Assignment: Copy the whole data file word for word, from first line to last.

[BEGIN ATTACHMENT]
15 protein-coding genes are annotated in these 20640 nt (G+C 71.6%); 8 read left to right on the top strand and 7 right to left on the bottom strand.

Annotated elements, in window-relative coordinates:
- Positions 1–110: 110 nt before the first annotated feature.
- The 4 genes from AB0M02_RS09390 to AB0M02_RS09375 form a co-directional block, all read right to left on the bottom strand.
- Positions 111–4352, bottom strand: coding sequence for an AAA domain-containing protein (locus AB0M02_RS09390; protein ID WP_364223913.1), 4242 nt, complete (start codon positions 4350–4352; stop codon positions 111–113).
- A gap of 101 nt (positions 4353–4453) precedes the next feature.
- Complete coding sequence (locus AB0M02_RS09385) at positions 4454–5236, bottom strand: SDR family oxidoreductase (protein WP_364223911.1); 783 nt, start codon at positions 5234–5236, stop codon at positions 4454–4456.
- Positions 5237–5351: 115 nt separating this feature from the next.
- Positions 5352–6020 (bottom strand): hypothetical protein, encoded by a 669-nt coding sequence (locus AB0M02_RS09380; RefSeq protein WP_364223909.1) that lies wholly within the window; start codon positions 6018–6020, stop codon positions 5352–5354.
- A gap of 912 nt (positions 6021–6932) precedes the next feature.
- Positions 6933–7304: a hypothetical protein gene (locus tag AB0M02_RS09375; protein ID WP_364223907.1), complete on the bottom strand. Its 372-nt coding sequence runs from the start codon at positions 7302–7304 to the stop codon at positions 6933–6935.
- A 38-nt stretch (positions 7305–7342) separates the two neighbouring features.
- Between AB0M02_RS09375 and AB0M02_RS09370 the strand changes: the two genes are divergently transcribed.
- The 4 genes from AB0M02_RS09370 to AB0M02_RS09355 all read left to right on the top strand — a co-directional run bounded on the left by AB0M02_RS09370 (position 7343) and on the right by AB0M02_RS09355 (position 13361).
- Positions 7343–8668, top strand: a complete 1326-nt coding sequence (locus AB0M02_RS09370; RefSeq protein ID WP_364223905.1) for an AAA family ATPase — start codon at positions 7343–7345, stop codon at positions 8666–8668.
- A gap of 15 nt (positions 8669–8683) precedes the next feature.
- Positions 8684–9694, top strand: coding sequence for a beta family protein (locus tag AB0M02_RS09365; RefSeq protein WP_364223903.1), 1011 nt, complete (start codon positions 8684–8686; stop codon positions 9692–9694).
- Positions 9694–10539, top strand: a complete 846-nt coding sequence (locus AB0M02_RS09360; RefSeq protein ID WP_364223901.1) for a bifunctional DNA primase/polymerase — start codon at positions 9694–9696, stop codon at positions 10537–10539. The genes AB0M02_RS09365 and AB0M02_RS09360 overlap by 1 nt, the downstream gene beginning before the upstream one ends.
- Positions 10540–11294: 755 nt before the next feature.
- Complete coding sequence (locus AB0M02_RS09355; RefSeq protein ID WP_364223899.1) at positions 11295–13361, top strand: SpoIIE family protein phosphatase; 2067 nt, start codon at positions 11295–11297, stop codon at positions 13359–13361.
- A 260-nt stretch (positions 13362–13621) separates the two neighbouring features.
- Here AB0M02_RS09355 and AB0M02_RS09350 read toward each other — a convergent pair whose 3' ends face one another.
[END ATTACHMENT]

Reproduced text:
15 protein-coding genes are annotated in these 20640 nt (G+C 71.6%); 8 read left to right on the top strand and 7 right to left on the bottom strand.

Annotated elements, in window-relative coordinates:
- Positions 1–110: 110 nt before the first annotated feature.
- The 4 genes from AB0M02_RS09390 to AB0M02_RS09375 form a co-directional block, all read right to left on the bottom strand.
- Positions 111–4352, bottom strand: coding sequence for an AAA domain-containing protein (locus AB0M02_RS09390; protein ID WP_364223913.1), 4242 nt, complete (start codon positions 4350–4352; stop codon positions 111–113).
- A gap of 101 nt (positions 4353–4453) precedes the next feature.
- Complete coding sequence (locus AB0M02_RS09385) at positions 4454–5236, bottom strand: SDR family oxidoreductase (protein WP_364223911.1); 783 nt, start codon at positions 5234–5236, stop codon at positions 4454–4456.
- Positions 5237–5351: 115 nt separating this feature from the next.
- Positions 5352–6020 (bottom strand): hypothetical protein, encoded by a 669-nt coding sequence (locus AB0M02_RS09380; RefSeq protein WP_364223909.1) that lies wholly within the window; start codon positions 6018–6020, stop codon positions 5352–5354.
- A gap of 912 nt (positions 6021–6932) precedes the next feature.
- Positions 6933–7304: a hypothetical protein gene (locus tag AB0M02_RS09375; protein ID WP_364223907.1), complete on the bottom strand. Its 372-nt coding sequence runs from the start codon at positions 7302–7304 to the stop codon at positions 6933–6935.
- A 38-nt stretch (positions 7305–7342) separates the two neighbouring features.
- Between AB0M02_RS09375 and AB0M02_RS09370 the strand changes: the two genes are divergently transcribed.
- The 4 genes from AB0M02_RS09370 to AB0M02_RS09355 all read left to right on the top strand — a co-directional run bounded on the left by AB0M02_RS09370 (position 7343) and on the right by AB0M02_RS09355 (position 13361).
- Positions 7343–8668, top strand: a complete 1326-nt coding sequence (locus AB0M02_RS09370; RefSeq protein ID WP_364223905.1) for an AAA family ATPase — start codon at positions 7343–7345, stop codon at positions 8666–8668.
- A gap of 15 nt (positions 8669–8683) precedes the next feature.
- Positions 8684–9694, top strand: coding sequence for a beta family protein (locus tag AB0M02_RS09365; RefSeq protein WP_364223903.1), 1011 nt, complete (start codon positions 8684–8686; stop codon positions 9692–9694).
- Positions 9694–10539, top strand: a complete 846-nt coding sequence (locus AB0M02_RS09360; RefSeq protein ID WP_364223901.1) for a bifunctional DNA primase/polymerase — start codon at positions 9694–9696, stop codon at positions 10537–10539. The genes AB0M02_RS09365 and AB0M02_RS09360 overlap by 1 nt, the downstream gene beginning before the upstream one ends.
- Positions 10540–11294: 755 nt before the next feature.
- Complete coding sequence (locus AB0M02_RS09355; RefSeq protein ID WP_364223899.1) at positions 11295–13361, top strand: SpoIIE family protein phosphatase; 2067 nt, start codon at positions 11295–11297, stop codon at positions 13359–13361.
- A 260-nt stretch (positions 13362–13621) separates the two neighbouring features.
- Here AB0M02_RS09355 and AB0M02_RS09350 read toward each other — a convergent pair whose 3' ends face one another.